Based on the foregoing, the Arbitrator denied the grievance.
III. Union's Exceptions
First, the Union asserts that the award is incomplete, ambiguous, or contradictory. Specifically, the Union argues that the Arbitrator misstated the parties' stipulated issue by including the words "unauthorized access" and by leaving out "the entire sentence" concerning an appropriate remedy. Exceptions at 2. According to the Union, the parties' stipulation states: "Did the Social Security Administration have just cause to issue a two-day suspension to the [g]rievant . . . ? If not[,] what should the remedy be?" Union's Opening Statement Attachment at 2. In addition, the Union argues that the Arbitrator's finding that the grievant "didn't know" her actions constituted misconduct conflicts with his finding that "she knew or should have known unauthorized access would result in discipline . . . ." Id. at 3 (quoting the Award at 7). According to the Union, the Arbitrator also "confused certain notices sent out to all . . . employees with `counseling.'" Id. at 4.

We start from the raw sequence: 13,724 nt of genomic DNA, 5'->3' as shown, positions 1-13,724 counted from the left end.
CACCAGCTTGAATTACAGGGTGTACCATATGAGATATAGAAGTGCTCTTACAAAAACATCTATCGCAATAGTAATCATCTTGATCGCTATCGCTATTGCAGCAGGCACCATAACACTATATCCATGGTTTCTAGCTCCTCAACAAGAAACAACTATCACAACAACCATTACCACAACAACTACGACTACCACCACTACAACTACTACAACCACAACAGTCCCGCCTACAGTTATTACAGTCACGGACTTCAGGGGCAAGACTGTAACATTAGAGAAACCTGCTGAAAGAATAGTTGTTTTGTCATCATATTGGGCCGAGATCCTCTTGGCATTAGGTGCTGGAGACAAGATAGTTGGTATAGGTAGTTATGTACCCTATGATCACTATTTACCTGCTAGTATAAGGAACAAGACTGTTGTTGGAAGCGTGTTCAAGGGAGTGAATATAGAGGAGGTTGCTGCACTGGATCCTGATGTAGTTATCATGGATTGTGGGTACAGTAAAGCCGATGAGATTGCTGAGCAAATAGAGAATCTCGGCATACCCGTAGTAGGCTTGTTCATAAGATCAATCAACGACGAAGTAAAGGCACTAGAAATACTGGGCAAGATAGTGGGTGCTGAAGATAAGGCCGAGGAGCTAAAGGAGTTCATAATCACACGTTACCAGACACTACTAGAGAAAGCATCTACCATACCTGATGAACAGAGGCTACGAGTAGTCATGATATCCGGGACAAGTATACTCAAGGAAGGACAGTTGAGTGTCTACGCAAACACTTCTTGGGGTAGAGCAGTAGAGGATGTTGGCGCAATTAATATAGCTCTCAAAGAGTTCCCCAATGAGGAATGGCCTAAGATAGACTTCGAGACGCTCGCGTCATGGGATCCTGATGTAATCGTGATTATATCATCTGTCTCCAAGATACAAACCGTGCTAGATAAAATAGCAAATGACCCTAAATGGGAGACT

Next, the Union argues that the award is based on a nonfact because the Arbitrator relied on "pure speculation" rather than on the arbitration awards that the Union submitted in evidence. Id. at 5. According to the Union, the Arbitrator "had a clear obligation to rule based on the information presented to him," which shows that other arbitrators have reduced two-day suspensions in "factually similar cases" and, therefore, proves disparate treatment of the grievant. Id. at 5-6.